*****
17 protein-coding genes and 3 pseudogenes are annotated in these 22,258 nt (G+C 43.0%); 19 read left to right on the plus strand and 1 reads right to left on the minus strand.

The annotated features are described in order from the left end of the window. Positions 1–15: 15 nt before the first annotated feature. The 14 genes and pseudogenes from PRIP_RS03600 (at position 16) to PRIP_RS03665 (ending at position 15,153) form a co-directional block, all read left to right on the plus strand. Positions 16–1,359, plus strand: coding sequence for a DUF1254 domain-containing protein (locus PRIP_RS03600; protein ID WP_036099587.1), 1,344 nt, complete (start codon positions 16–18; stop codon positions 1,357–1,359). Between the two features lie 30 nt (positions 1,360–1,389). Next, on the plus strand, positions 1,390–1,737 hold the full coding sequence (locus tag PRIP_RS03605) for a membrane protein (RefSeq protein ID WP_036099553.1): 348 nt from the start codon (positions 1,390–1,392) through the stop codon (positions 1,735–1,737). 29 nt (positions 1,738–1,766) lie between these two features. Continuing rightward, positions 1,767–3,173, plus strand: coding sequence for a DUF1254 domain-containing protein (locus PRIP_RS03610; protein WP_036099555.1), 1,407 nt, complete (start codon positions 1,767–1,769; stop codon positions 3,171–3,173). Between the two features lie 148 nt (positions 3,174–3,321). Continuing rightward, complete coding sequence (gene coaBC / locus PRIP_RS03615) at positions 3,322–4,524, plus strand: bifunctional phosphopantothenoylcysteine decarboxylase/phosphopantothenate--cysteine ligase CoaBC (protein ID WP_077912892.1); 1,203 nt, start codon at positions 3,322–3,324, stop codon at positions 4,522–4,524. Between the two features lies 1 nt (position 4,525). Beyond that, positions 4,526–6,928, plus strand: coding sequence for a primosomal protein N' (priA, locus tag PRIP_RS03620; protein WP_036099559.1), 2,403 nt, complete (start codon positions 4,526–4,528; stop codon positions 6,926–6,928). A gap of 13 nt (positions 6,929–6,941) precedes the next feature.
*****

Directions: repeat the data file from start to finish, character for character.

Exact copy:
17 protein-coding genes and 3 pseudogenes are annotated in these 22,258 nt (G+C 43.0%); 19 read left to right on the plus strand and 1 reads right to left on the minus strand.

The annotated features are described in order from the left end of the window. Positions 1–15: 15 nt before the first annotated feature. The 14 genes and pseudogenes from PRIP_RS03600 (at position 16) to PRIP_RS03665 (ending at position 15,153) form a co-directional block, all read left to right on the plus strand. Positions 16–1,359, plus strand: coding sequence for a DUF1254 domain-containing protein (locus PRIP_RS03600; protein ID WP_036099587.1), 1,344 nt, complete (start codon positions 16–18; stop codon positions 1,357–1,359). Between the two features lie 30 nt (positions 1,360–1,389). Next, on the plus strand, positions 1,390–1,737 hold the full coding sequence (locus tag PRIP_RS03605) for a membrane protein (RefSeq protein ID WP_036099553.1): 348 nt from the start codon (positions 1,390–1,392) through the stop codon (positions 1,735–1,737). 29 nt (positions 1,738–1,766) lie between these two features. Continuing rightward, positions 1,767–3,173, plus strand: coding sequence for a DUF1254 domain-containing protein (locus PRIP_RS03610; protein WP_036099555.1), 1,407 nt, complete (start codon positions 1,767–1,769; stop codon positions 3,171–3,173). Between the two features lie 148 nt (positions 3,174–3,321). Continuing rightward, complete coding sequence (gene coaBC / locus PRIP_RS03615) at positions 3,322–4,524, plus strand: bifunctional phosphopantothenoylcysteine decarboxylase/phosphopantothenate--cysteine ligase CoaBC (protein ID WP_077912892.1); 1,203 nt, start codon at positions 3,322–3,324, stop codon at positions 4,522–4,524. Between the two features lies 1 nt (position 4,525). Beyond that, positions 4,526–6,928, plus strand: coding sequence for a primosomal protein N' (priA, locus tag PRIP_RS03620; protein WP_036099559.1), 2,403 nt, complete (start codon positions 4,526–4,528; stop codon positions 6,926–6,928). A gap of 13 nt (positions 6,929–6,941) precedes the next feature.